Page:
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Optimizing flying wing design

#1
My question is fairly simple: how does one decide on the ideal dimensions and ratios for a flying wing given the target cruising speed and payload or other relevant flight characteristics.

For a more conventional aircraft, I feel like I have a fairly good intuition as far as changing the wing design to get the desired characteristics. Wing area is roughly proportional to payload for a given flight speed. An undercambered airfoil will be slower and lift more, but not perform well inverted. A more symmetric airfoil will be faster and more acrobatic. A relatively thin airfoil will be faster, but may have a high stall speed. A higher aspect ratio wing will be more efficient. etc.

Those are not ultimatum, but rather rules of thumb and variables I consider when I am designing a new aircraft.

In the case of flying wings, I feel like I have much less intuition about how my design choices will affect the final aircraft.

Specifically, what are the (general) effects of increase sweep, more taper, a larger center section, and higher aspect ratio on flying wing flight characteristics?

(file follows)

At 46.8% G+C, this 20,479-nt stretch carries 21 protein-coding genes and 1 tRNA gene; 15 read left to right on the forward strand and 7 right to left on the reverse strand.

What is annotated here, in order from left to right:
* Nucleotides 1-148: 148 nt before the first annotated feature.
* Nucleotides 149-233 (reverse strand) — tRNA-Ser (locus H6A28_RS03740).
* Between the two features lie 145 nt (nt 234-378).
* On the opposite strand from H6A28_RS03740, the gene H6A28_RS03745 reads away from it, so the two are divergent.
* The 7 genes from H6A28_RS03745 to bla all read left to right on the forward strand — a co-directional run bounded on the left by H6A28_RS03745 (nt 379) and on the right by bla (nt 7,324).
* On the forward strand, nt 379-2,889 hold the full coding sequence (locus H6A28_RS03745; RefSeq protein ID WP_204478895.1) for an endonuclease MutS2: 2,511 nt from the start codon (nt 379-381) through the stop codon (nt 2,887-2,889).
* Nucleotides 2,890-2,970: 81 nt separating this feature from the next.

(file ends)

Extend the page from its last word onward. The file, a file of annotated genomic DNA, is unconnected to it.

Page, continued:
The designs of many of the most popular flying wings follow a relatively similar ratio: the versa is pretty similar to the Ritewing Zephyr II is pretty similar to the TBS Caphirana.
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Is this some optimal shape? If so, how come the Ritewing Zephyr III and Ritewing Drak, which are entirely different, perform so spectacularly?
 

earthsciteach

Moderator
Moderator
#3
Flying wings are pretty interesting. They are far less forgiving in terms of cg location than conventional aircraft. The more sweep a wing has, typically the easier it is to get cg right, assuming you have a pusher motor. Center section, taper are probably more a product of utility and aesthetics, respectfully. Aspect ratio is related to the desired performance/efficiency of the wing, same as in any other plane, as you mentioned.